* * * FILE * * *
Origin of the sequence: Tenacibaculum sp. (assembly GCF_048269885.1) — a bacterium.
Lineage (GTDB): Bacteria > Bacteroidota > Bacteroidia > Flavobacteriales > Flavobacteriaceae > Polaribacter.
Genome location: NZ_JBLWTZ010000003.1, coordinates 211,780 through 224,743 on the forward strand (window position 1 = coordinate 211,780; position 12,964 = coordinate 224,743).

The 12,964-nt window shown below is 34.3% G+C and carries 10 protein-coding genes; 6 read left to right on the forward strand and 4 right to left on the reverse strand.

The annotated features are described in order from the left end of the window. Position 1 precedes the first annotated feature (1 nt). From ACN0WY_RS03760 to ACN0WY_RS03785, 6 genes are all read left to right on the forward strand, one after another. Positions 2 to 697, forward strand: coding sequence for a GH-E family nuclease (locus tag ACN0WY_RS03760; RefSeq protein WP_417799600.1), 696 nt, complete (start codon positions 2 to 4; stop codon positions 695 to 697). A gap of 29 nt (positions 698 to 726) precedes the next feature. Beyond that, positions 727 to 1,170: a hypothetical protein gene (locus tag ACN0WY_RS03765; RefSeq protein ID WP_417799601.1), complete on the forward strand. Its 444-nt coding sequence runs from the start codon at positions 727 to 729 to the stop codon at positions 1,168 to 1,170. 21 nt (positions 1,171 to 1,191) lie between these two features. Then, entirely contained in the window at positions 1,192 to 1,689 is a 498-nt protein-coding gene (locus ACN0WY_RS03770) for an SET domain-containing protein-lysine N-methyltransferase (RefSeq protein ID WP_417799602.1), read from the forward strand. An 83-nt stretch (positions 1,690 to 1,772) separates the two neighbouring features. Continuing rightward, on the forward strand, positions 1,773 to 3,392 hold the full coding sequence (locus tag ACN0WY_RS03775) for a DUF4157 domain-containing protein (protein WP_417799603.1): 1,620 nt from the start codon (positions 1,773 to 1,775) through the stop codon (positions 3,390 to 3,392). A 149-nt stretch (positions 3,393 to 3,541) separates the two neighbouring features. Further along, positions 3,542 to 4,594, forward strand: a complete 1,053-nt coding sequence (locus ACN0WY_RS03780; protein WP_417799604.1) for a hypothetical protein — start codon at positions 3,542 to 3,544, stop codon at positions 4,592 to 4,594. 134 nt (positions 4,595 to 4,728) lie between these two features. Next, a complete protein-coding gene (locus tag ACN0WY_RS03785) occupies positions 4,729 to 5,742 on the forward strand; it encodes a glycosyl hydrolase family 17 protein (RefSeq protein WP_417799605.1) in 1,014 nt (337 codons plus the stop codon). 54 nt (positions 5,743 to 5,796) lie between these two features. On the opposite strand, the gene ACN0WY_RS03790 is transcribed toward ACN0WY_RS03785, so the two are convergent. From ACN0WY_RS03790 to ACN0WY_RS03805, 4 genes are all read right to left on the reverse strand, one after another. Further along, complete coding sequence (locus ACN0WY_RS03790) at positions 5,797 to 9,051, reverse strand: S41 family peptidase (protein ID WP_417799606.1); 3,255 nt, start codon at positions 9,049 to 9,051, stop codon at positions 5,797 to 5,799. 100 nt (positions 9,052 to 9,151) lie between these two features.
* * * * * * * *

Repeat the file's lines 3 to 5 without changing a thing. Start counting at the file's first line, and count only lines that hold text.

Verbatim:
Genome location: NZ_JBLWTZ010000003.1, coordinates 211,780 through 224,743 on the forward strand (window position 1 = coordinate 211,780; position 12,964 = coordinate 224,743).

The 12,964-nt window shown below is 34.3% G+C and carries 10 protein-coding genes; 6 read left to right on the forward strand and 4 right to left on the reverse strand.

The annotated features are described in order from the left end of the window. Position 1 precedes the first annotated feature (1 nt). From ACN0WY_RS03760 to ACN0WY_RS03785, 6 genes are all read left to right on the forward strand, one after another. Positions 2 to 697, forward strand: coding sequence for a GH-E family nuclease (locus tag ACN0WY_RS03760; RefSeq protein WP_417799600.1), 696 nt, complete (start codon positions 2 to 4; stop codon positions 695 to 697). A gap of 29 nt (positions 698 to 726) precedes the next feature. Beyond that, positions 727 to 1,170: a hypothetical protein gene (locus tag ACN0WY_RS03765; RefSeq protein ID WP_417799601.1), complete on the forward strand. Its 444-nt coding sequence runs from the start codon at positions 727 to 729 to the stop codon at positions 1,168 to 1,170. 21 nt (positions 1,171 to 1,191) lie between these two features. Then, entirely contained in the window at positions 1,192 to 1,689 is a 498-nt protein-coding gene (locus ACN0WY_RS03770) for an SET domain-containing protein-lysine N-methyltransferase (RefSeq protein ID WP_417799602.1), read from the forward strand. An 83-nt stretch (positions 1,690 to 1,772) separates the two neighbouring features. Continuing rightward, on the forward strand, positions 1,773 to 3,392 hold the full coding sequence (locus tag ACN0WY_RS03775) for a DUF4157 domain-containing protein (protein WP_417799603.1): 1,620 nt from the start codon (positions 1,773 to 1,775) through the stop codon (positions 3,390 to 3,392). A 149-nt stretch (positions 3,393 to 3,541) separates the two neighbouring features. Further along, positions 3,542 to 4,594, forward strand: a complete 1,053-nt coding sequence (locus ACN0WY_RS03780; protein WP_417799604.1) for a hypothetical protein — start codon at positions 3,542 to 3,544, stop codon at positions 4,592 to 4,594. 134 nt (positions 4,595 to 4,728) lie between these two features. Next, a complete protein-coding gene (locus tag ACN0WY_RS03785) occupies positions 4,729 to 5,742 on the forward strand; it encodes a glycosyl hydrolase family 17 protein (RefSeq protein WP_417799605.1) in 1,014 nt (337 codons plus the stop codon). 54 nt (positions 5,743 to 5,796) lie between these two features. On the opposite strand, the gene ACN0WY_RS03790 is transcribed toward ACN0WY_RS03785, so the two are convergent. From ACN0WY_RS03790 to ACN0WY_RS03805, 4 genes are all read right to left on the reverse strand, one after another. Further along, complete coding sequence (locus ACN0WY_RS03790) at positions 5,797 to 9,051, reverse strand: S41 family peptidase (protein ID WP_417799606.1); 3,255 nt, start codon at positions 9,049 to 9,051, stop codon at positions 5,797 to 5,799. 100 nt (positions 9,052 to 9,151) lie between these two features.